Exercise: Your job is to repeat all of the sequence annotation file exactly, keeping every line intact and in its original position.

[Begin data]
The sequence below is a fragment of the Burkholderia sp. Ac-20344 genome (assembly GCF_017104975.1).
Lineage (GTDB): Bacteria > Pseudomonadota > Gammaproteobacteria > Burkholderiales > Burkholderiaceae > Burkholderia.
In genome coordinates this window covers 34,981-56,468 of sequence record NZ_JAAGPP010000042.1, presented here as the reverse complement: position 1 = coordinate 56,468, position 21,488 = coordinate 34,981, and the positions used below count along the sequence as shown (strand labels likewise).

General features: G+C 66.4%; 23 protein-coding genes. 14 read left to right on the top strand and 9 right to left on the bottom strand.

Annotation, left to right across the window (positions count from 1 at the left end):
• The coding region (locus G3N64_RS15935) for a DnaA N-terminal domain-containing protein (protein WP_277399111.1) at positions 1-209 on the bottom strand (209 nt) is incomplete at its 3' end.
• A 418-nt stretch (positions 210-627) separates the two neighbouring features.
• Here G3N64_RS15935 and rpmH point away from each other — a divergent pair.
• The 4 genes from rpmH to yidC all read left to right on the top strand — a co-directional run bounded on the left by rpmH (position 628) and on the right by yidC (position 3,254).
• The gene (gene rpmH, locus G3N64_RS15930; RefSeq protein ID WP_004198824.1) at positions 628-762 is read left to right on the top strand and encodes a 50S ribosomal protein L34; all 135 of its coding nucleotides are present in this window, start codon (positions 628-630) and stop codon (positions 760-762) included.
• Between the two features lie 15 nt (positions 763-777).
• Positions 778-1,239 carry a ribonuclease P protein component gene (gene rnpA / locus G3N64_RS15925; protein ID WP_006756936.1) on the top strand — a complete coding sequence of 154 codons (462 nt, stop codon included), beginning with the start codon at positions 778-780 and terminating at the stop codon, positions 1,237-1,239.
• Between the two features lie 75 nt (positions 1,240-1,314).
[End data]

The sequence below is a fragment of the Burkholderia sp. Ac-20344 genome (assembly GCF_017104975.1).
Lineage (GTDB): Bacteria > Pseudomonadota > Gammaproteobacteria > Burkholderiales > Burkholderiaceae > Burkholderia.
In genome coordinates this window covers 34,981-56,468 of sequence record NZ_JAAGPP010000042.1, presented here as the reverse complement: position 1 = coordinate 56,468, position 21,488 = coordinate 34,981, and the positions used below count along the sequence as shown (strand labels likewise).

General features: G+C 66.4%; 23 protein-coding genes. 14 read left to right on the top strand and 9 right to left on the bottom strand.

Annotation, left to right across the window (positions count from 1 at the left end):
• The coding region (locus G3N64_RS15935) for a DnaA N-terminal domain-containing protein (protein WP_277399111.1) at positions 1-209 on the bottom strand (209 nt) is incomplete at its 3' end.
• A 418-nt stretch (positions 210-627) separates the two neighbouring features.
• Here G3N64_RS15935 and rpmH point away from each other — a divergent pair.
• The 4 genes from rpmH to yidC all read left to right on the top strand — a co-directional run bounded on the left by rpmH (position 628) and on the right by yidC (position 3,254).
• The gene (gene rpmH, locus G3N64_RS15930; RefSeq protein ID WP_004198824.1) at positions 628-762 is read left to right on the top strand and encodes a 50S ribosomal protein L34; all 135 of its coding nucleotides are present in this window, start codon (positions 628-630) and stop codon (positions 760-762) included.
• Between the two features lie 15 nt (positions 763-777).
• Positions 778-1,239 carry a ribonuclease P protein component gene (gene rnpA / locus G3N64_RS15925; protein ID WP_006756936.1) on the top strand — a complete coding sequence of 154 codons (462 nt, stop codon included), beginning with the start codon at positions 778-780 and terminating at the stop codon, positions 1,237-1,239.
• Between the two features lie 75 nt (positions 1,240-1,314).